Lebanon has not conducted an official census of its population since 1932.  However, Statistics Lebanon, an independent firm, estimates 64.9 percent of the citizen population is Muslim (32 percent Sunni, 31.3 percent Shia, and 1.6 percent Alawites and Ismailis combined).  Statistics Lebanon further estimates 32 percent of the population is Christian.  Maronite Catholics are the largest Christian group (with 52.5 percent of the Christian population), followed by Greek Orthodox (25 percent of the Christian population).  Other Christian groups include Greek Catholics (Melkites), Armenian Orthodox, Armenian Catholics, Syriac Orthodox, Syriac Catholics, Assyrians, Chaldean Catholics, Copts, Protestants (including Presbyterians, Baptists, and Seventh-day Adventists), Roman (Latin) Catholics, and members of The Church of Jesus Christ of Latter-day Saints (Church of Jesus Christ).  According to Statistics Lebanon, 3.1 percent of the population is Druze, concentrated in the rural, mountainous areas east and south of Beirut.  There are also small numbers of Jews, Baha’is, Buddhists, and Hindus.  The Jewish Community Council, which represents the country’s Jewish community, estimates 70 Jews reside in the country.

UNHCR reports that the Syrian refugees in the country are mainly Sunni Muslims, but also Shia Muslims, Christians, and Druze.  Palestinians live in the country as UN-registered refugees in 12 camps and surrounding areas.  They are mostly the descendants of refugees who entered the country in the 1940s and 1950s.  Most are Sunni Muslims, but some are Christians.

UNHCR states there are approximately 10,300 UNHCR-registered Iraqi refugees in the country.  Refugees and foreign migrants from Iraq include mostly Sunni Kurds, Sunni and Shia Muslims, and Chaldean Catholics.  There are also Coptic Christians from Egypt and Sudan.  According to the secretary-general of the Syriac League, a nongovernmental organization (NGO) that advocates for Syriac Christians in the country, approximately 4,000 Iraqi Christians of all denominations and 3,000 to 4,000 Coptic Christians reside in the country.  According to the Syriac League, the majority of Iraqi Christian refugees are not registered with UNHCR and so are not included in its count.  The Syriac League said that the population of Iraqi Christians had decreased by 70 percent since 2019, largely because of emigration driven by the country’s economic crisis.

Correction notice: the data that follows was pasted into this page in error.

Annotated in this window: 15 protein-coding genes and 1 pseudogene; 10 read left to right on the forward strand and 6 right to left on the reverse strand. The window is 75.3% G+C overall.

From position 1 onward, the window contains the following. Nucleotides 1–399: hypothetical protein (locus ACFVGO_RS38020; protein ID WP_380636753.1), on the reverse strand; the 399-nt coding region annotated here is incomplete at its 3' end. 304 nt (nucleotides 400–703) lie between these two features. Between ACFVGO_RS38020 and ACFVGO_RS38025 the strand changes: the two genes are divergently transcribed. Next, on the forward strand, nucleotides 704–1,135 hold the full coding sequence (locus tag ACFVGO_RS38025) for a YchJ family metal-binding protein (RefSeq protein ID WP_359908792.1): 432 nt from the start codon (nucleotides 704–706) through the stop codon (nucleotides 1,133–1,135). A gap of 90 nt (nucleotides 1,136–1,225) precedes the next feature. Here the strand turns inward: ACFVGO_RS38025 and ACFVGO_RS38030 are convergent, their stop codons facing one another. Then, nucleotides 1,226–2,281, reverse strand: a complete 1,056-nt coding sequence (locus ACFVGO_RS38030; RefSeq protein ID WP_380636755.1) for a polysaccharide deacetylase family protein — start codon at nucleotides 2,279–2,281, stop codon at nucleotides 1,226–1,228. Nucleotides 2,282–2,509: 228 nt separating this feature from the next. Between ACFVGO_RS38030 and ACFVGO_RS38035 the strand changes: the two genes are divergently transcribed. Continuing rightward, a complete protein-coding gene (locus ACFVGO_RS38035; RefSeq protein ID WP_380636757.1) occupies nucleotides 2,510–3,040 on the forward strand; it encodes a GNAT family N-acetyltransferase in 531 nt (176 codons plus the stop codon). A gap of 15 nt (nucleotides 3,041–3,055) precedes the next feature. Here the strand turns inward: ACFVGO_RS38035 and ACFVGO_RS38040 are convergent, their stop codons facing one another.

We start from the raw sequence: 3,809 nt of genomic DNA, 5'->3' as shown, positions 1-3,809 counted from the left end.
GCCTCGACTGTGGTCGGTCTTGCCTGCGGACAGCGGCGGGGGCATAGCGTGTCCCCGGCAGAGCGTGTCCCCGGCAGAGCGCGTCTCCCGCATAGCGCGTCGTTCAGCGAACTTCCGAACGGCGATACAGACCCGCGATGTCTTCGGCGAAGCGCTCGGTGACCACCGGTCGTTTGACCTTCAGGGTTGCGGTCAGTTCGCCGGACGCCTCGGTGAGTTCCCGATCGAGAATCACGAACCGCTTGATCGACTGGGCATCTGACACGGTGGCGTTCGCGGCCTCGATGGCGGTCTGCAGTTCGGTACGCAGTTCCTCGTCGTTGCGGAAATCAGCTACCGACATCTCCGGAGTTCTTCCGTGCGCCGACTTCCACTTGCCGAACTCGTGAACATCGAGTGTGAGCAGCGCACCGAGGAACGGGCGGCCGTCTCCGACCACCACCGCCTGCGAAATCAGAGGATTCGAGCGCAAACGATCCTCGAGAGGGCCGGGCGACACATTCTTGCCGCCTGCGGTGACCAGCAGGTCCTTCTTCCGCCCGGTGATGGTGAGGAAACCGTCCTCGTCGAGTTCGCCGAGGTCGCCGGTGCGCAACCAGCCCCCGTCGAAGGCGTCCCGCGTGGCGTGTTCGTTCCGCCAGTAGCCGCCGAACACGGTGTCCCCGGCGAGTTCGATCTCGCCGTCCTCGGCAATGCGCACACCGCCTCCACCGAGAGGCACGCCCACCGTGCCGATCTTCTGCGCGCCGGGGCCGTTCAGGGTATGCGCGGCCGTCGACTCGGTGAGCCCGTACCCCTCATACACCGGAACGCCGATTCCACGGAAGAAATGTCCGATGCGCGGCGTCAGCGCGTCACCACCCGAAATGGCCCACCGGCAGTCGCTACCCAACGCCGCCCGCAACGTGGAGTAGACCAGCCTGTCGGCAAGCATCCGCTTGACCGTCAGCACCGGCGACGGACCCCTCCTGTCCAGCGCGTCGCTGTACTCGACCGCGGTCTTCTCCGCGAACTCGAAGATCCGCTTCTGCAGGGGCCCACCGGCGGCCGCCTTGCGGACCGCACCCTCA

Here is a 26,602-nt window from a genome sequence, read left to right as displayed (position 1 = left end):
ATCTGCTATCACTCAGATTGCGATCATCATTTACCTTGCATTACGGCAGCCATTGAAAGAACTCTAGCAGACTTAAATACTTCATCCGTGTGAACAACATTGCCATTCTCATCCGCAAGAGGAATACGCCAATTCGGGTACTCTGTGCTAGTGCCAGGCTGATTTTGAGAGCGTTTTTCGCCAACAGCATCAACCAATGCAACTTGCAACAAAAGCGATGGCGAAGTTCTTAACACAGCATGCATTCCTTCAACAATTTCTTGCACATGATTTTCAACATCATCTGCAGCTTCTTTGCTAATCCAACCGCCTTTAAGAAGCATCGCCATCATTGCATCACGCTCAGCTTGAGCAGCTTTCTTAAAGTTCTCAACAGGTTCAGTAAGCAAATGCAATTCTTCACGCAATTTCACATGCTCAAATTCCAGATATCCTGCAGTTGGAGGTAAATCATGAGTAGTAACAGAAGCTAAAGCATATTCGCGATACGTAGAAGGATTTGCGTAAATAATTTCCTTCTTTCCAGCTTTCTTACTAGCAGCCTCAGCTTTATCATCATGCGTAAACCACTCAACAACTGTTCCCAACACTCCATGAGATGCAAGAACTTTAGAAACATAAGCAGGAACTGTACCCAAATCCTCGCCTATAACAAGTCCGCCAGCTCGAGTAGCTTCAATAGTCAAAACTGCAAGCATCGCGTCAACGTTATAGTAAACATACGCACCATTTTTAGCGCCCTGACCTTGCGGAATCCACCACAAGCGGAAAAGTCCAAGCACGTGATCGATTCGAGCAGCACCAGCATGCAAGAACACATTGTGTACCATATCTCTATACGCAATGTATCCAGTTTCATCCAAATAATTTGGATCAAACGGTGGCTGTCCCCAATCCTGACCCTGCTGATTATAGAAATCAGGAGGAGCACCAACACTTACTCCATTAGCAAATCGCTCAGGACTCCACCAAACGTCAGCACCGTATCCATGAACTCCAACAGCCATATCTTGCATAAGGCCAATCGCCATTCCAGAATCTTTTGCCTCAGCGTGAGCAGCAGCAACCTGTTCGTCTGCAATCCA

Persons from all religious groups continued to emigrate from the country during the year, in large part due to the country’s deteriorating economic situation.  There is anecdotal evidence that Christians constituted a significant portion of those who left the country, especially following the August 2020 Beirut Port explosion, with some citing fears for their security and potential treatment in an unpredictable political environment as a reason for their departure.

International Religious Freedom Reports
Edit Your Custom Report

01 / Select A Year

02 / Select Sections

03 / Select Countries You can add more than one country or area.

U.S. Department of State

The Lessons of 1989: Freedom and Our Future